I didn’t know it would be like this. I’m still taking baby steps into the world of tabletop gaming and a lot has already changed.
The first thing to note would be how little time I’ve spent over the last fortnight emerged in any sort of video game. There was a brief unimpressive dip into the DOOM beta, followed by an equally brief, “Oooh look at the shiny graphics,” trip down Gears of 4 lane. But in the grand scheme of things my playtime over the last fourteen days has almost exclusively taken place at the dining table.
Then there’s the additional communication with my three older children, who for the duration of whichever boardgame grabbed our attention that night, managed to remove their hands from all mobile phone and tablet screens. When I eventually came round following the initial shock of this situation, we sat and chatted and laughed and plotted over some exceptional gaming evenings.
And the final change is a new family addition in the shape of some sizeable bookcase storage in which to house these new found boxes of delight. It’s been an expensive but deeply rewarding couple of weeks.
Oh, additionally I’ve watched far too much of Wil Wheaton’s, Tabletop (Even ordered a tee shirt. Shit, this has mid-life crisis written all over it), and Critical Role than can surely be considered healthy.
That aside, I just wanted to spend a little time here talking about the magic that resides in these gaming evenings.
You see, as primarily a video gamer, a lot of the opponent’s or team-mate’s reaction is lost to the game. Even when playing side by side, reaction to events is lost as player’s eyes are transfixed on the action on-screen. It’s not a problem of course, to be honest it’s not even something I’d ever really given any thought to before. But then I got involved with boardgames. As wonderful as video games often are, the absolute delicious moment my ten-year-old daughter realised she was to be the traitor as our game of, Betrayal at House on the Hill, unfolded, was absolutely priceless. Her wide beaming smile, tinged with excitement and nerves was worth more than every Call of Duty headshot I’ve ever pulled (Yes, all five of them!). As the game panned out it reached a tense climax where she required one move to take her character, who had since split apart and become a huge two-headed snake, to victory. She was denied by a last gasp battle, but still left the table delighted at her moment in the betrayer’s spotlight.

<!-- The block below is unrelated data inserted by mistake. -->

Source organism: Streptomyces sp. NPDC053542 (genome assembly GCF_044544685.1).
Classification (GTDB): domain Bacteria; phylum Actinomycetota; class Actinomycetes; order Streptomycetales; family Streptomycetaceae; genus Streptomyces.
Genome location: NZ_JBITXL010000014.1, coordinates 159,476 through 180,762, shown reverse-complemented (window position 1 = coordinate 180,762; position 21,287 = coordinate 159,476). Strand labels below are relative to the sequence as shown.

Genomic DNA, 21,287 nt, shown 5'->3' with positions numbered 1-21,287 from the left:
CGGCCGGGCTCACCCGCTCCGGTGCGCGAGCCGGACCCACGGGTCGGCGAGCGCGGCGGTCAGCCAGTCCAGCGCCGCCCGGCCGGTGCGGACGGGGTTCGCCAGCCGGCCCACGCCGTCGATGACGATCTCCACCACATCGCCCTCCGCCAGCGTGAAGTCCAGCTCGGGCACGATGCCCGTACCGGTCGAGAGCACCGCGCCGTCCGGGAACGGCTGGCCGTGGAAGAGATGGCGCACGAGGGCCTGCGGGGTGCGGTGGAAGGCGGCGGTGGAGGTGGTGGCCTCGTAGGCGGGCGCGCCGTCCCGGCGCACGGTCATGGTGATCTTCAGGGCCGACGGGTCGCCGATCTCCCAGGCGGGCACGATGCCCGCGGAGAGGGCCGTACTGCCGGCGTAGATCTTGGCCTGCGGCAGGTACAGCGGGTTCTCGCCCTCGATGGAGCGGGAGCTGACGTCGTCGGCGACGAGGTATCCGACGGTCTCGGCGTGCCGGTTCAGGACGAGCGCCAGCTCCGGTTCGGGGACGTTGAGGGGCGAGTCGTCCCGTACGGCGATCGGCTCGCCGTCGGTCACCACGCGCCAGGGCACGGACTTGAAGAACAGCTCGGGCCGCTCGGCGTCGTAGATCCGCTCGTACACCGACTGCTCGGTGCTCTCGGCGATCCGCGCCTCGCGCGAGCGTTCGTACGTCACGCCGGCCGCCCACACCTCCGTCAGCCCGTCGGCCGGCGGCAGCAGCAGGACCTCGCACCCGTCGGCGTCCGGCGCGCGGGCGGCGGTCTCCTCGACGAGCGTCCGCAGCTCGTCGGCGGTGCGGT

It’s been moments such as this that have elevated these wonderful games to ever greater heights. My five-year-old’s love of Exploding Kittens and his endless fight to become, King of Tokyo. My eldest son and his inner sneakiness having been traitor in both, Dead of Winter and then Shadows Over Camelot, and the brilliant moment the rest of us realise he’s been pulling different strings throughout the game, just awesome moments that are absent in the video game world. But most importantly, the fact that as a family it’s another reason to sit around the table together for a few hours, away from any screens, and just play, laugh and eat crispy snacks.
I’ll be honest, it’s proving to be everything I hoped it would be.
The initial plan for writing about these new adventures was to cover the happenings in an RPG setting. That’s still firmly on the agenda with Dread looming on the horizon and the beginnings of a Dungeons and Dragons campaign slowly forming in the background. But the trusty boardgame, in all its myriad shapes and colours has currently got a very firm hold on playtime.
Every day since I plunged into this new adventure in gaming, largely inspired by our own, Stewart Pilling, whose articles on Lizard Lounge drip with love and passion for the hobby, my children, who range from eighteen down to six, have asked excitedly, “Are we having a game night tonight?” And of course, who am I to say no.